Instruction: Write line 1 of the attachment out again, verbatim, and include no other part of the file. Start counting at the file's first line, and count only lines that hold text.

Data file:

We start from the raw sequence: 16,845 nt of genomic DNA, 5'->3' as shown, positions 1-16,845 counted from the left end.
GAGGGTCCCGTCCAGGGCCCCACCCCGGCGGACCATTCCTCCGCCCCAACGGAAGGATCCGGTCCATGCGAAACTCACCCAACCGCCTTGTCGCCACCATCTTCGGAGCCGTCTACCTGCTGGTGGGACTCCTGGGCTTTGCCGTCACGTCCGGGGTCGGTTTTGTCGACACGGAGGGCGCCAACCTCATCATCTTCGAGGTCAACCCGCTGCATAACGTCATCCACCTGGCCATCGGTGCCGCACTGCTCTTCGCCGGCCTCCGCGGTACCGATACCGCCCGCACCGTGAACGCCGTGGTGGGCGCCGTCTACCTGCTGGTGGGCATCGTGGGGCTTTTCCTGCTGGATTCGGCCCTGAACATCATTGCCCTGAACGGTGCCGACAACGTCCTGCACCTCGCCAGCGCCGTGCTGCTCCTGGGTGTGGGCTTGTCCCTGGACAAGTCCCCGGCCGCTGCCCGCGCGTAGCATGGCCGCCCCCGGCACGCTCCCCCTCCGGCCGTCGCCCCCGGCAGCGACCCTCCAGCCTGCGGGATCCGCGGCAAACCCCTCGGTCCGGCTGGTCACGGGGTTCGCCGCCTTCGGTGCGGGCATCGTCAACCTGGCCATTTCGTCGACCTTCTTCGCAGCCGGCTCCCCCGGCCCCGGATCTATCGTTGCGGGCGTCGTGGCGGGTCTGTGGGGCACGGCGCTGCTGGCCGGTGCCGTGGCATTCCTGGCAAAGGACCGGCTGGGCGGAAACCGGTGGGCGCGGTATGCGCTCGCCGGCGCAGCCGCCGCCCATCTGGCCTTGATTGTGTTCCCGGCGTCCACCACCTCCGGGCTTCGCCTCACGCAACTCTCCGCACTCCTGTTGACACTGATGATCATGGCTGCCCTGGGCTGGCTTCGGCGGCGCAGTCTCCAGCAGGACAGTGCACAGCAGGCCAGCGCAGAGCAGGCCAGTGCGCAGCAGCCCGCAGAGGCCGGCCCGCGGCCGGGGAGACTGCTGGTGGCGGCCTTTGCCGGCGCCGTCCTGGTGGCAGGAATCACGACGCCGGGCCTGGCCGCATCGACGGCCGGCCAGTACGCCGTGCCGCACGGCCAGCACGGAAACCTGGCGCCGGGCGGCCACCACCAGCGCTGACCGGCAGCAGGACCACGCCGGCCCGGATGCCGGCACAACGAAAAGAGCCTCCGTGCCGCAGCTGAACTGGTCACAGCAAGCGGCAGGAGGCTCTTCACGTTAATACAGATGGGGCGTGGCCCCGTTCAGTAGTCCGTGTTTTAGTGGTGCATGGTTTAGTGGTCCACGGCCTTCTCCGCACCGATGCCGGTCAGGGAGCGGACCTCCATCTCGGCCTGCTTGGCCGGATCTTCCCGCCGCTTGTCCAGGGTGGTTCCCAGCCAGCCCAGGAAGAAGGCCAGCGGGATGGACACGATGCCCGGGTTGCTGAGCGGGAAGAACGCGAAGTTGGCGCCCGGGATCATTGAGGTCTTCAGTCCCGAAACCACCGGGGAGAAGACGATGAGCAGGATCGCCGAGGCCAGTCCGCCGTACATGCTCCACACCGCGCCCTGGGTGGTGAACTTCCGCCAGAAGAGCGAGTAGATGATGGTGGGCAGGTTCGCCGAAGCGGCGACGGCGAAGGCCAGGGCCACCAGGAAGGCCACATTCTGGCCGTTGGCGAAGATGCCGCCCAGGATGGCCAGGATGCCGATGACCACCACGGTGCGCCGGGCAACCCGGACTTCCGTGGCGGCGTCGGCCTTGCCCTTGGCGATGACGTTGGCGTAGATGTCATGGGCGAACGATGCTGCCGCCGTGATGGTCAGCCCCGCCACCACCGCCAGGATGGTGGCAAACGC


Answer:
We start from the raw sequence: 16,845 nt of genomic DNA, 5'->3' as shown, positions 1-16,845 counted from the left end.